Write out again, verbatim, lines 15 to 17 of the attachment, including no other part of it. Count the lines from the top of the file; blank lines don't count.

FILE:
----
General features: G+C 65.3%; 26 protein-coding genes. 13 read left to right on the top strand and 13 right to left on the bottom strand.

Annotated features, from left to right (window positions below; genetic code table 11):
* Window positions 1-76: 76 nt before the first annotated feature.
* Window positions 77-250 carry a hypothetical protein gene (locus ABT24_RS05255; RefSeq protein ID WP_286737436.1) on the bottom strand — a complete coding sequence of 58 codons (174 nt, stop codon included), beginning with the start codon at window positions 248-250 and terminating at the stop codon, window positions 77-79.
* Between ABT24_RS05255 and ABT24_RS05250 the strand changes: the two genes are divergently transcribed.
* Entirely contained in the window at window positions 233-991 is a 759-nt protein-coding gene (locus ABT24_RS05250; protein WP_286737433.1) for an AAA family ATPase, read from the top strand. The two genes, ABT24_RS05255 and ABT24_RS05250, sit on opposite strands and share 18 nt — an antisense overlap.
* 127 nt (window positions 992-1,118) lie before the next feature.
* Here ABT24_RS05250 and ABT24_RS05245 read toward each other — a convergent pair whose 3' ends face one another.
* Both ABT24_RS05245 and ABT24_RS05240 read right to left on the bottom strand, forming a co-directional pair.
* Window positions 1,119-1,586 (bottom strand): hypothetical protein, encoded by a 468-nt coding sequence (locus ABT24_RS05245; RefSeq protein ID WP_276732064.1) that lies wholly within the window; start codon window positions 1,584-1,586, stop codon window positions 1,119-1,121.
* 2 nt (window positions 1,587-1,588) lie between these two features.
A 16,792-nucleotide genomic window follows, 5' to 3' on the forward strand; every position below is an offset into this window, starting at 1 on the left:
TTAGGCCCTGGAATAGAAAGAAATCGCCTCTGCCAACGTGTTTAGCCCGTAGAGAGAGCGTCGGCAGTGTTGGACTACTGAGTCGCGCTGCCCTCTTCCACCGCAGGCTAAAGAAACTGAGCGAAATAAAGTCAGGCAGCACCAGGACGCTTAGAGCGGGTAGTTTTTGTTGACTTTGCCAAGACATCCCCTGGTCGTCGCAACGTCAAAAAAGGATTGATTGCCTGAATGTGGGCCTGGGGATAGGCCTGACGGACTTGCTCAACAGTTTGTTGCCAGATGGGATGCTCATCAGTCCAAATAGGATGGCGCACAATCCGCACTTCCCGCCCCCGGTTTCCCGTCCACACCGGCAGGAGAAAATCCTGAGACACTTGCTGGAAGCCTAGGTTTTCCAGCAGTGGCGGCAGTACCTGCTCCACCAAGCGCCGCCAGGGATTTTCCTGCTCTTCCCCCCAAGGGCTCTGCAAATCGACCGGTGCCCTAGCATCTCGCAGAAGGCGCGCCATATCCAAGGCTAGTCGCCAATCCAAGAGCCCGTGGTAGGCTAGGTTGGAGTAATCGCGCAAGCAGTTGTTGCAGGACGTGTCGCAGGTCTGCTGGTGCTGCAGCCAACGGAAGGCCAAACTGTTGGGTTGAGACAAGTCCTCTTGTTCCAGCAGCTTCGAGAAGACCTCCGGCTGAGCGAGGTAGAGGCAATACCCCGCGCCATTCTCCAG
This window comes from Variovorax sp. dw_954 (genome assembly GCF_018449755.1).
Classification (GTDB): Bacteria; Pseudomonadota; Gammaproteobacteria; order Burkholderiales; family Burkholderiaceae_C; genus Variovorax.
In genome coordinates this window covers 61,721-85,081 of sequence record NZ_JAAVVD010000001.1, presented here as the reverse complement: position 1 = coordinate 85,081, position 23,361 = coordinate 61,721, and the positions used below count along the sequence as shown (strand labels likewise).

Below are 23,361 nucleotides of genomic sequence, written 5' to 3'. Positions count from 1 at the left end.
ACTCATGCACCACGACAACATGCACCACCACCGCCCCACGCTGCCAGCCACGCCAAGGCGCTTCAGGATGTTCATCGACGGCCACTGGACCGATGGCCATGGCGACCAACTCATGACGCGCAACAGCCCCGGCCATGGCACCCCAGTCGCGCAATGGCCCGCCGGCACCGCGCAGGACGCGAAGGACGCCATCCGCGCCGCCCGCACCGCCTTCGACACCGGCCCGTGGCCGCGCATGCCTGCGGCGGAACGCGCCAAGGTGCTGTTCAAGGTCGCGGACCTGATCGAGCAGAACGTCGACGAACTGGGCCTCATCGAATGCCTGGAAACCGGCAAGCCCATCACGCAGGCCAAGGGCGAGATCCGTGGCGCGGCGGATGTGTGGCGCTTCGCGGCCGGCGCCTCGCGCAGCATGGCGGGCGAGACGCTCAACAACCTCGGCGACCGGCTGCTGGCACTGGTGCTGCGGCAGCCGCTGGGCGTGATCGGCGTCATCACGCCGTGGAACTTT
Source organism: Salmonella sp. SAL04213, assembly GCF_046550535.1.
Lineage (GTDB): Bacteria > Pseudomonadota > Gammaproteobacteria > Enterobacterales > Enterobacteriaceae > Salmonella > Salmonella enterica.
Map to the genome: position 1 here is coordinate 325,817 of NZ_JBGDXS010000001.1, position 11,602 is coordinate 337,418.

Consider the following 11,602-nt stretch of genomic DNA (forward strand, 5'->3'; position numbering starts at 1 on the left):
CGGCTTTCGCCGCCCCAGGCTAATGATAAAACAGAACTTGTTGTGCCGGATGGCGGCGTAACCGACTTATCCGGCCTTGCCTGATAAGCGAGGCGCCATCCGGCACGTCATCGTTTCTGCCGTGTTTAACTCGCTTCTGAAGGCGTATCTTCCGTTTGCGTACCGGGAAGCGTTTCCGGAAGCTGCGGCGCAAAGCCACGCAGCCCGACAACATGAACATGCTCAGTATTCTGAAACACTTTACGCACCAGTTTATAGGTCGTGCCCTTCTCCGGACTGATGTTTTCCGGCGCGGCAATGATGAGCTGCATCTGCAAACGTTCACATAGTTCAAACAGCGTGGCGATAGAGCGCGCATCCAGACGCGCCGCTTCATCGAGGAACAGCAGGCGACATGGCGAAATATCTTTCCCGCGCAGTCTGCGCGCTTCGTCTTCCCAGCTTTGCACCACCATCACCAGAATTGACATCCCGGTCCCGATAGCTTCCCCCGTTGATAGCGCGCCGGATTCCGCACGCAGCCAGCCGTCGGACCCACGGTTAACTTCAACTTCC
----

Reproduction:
Classification (GTDB): Bacteria; Pseudomonadota; Gammaproteobacteria; order Burkholderiales; family Burkholderiaceae_C; genus Variovorax.
In genome coordinates this window covers 61,721-85,081 of sequence record NZ_JAAVVD010000001.1, presented here as the reverse complement: position 1 = coordinate 85,081, position 23,361 = coordinate 61,721, and the positions used below count along the sequence as shown (strand labels likewise).

Below are 23,361 nucleotides of genomic sequence, written 5' to 3'. Positions count from 1 at the left end.